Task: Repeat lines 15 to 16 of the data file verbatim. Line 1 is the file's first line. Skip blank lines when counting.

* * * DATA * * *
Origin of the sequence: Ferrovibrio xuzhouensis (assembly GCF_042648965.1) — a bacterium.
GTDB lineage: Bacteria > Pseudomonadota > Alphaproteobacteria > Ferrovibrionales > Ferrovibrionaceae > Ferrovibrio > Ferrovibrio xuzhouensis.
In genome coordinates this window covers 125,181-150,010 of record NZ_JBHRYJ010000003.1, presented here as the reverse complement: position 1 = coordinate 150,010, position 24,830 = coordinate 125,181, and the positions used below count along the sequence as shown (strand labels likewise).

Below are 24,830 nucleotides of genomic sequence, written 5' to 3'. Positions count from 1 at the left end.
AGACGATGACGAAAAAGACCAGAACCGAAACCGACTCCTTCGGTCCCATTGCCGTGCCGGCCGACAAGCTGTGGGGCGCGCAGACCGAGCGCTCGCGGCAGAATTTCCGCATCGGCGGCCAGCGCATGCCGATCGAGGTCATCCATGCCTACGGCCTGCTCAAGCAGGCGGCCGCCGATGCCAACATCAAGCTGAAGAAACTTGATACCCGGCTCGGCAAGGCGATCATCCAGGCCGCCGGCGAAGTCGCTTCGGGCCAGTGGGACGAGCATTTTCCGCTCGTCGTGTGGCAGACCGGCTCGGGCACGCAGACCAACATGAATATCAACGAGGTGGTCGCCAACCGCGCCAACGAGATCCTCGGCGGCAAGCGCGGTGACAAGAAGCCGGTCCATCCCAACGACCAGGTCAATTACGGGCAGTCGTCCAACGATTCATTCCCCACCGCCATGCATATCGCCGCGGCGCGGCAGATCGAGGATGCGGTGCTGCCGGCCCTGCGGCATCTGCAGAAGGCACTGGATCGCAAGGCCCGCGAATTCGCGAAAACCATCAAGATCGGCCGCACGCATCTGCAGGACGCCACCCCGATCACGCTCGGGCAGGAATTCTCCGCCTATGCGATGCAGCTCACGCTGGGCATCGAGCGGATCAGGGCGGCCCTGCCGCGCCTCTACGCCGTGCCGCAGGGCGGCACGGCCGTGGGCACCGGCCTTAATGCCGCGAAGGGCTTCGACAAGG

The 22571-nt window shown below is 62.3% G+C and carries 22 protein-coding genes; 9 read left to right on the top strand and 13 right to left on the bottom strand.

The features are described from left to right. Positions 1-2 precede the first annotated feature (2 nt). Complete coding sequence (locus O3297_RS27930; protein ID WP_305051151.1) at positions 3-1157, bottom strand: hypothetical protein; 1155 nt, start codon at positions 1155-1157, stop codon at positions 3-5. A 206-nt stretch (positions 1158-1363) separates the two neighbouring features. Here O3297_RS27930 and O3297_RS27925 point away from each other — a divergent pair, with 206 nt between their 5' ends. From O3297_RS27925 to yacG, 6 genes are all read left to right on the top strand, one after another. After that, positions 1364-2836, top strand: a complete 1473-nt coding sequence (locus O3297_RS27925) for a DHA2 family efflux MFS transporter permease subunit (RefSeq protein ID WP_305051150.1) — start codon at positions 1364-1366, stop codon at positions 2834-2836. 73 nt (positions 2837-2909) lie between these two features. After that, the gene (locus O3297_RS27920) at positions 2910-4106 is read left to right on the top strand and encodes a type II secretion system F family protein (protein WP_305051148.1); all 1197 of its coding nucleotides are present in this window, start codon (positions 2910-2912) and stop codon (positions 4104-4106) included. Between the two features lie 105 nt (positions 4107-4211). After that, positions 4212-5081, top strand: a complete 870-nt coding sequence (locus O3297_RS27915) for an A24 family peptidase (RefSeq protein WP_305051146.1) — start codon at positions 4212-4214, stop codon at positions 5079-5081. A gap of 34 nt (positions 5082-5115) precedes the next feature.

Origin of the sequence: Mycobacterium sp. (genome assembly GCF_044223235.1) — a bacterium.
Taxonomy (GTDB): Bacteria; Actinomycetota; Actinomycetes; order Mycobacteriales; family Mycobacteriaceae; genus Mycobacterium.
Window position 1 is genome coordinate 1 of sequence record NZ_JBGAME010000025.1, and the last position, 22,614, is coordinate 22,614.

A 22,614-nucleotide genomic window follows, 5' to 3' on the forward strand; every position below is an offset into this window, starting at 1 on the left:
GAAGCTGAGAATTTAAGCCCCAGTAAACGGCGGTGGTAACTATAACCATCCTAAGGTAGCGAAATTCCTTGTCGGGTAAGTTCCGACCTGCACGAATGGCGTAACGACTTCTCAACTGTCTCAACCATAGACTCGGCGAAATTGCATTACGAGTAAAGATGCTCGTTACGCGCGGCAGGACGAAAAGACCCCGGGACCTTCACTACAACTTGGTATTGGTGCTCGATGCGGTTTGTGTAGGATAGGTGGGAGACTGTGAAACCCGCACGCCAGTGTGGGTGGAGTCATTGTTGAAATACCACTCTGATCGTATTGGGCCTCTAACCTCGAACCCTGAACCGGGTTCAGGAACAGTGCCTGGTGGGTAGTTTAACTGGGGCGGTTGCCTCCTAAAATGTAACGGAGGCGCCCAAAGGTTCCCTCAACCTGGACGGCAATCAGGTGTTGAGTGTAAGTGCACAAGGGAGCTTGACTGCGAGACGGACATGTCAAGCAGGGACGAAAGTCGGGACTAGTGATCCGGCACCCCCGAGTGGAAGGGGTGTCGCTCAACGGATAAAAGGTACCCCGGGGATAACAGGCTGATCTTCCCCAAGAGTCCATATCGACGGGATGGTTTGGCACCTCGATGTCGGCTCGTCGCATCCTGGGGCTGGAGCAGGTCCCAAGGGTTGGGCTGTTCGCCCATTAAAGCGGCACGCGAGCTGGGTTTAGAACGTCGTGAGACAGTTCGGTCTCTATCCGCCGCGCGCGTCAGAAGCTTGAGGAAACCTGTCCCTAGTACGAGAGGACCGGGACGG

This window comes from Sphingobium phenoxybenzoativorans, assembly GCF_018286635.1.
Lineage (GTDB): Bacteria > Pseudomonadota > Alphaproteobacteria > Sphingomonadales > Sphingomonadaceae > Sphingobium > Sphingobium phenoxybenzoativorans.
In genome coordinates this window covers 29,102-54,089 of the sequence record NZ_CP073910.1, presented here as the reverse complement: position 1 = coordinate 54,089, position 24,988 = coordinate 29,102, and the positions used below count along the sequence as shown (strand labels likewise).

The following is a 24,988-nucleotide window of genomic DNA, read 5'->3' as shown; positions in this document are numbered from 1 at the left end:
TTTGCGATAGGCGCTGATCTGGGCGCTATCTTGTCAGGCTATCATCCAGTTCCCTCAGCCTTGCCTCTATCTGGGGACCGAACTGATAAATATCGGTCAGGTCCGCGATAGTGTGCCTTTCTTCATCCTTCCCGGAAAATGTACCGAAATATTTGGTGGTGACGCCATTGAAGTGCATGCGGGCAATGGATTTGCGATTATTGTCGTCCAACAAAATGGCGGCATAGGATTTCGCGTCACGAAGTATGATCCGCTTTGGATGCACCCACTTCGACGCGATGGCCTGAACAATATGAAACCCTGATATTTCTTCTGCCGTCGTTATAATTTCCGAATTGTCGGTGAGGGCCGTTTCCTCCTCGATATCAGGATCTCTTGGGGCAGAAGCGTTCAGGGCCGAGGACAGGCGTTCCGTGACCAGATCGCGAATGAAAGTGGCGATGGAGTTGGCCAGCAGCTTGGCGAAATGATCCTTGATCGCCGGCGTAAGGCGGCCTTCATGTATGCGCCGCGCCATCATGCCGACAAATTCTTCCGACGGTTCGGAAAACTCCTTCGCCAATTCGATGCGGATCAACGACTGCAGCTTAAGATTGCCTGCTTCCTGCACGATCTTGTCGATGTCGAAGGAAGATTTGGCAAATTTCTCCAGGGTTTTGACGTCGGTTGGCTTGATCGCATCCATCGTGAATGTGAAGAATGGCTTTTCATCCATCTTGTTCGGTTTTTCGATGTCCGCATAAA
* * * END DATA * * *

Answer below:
In genome coordinates this window covers 29,102-54,089 of the sequence record NZ_CP073910.1, presented here as the reverse complement: position 1 = coordinate 54,089, position 24,988 = coordinate 29,102, and the positions used below count along the sequence as shown (strand labels likewise).

The following is a 24,988-nucleotide window of genomic DNA, read 5'->3' as shown; positions in this document are numbered from 1 at the left end: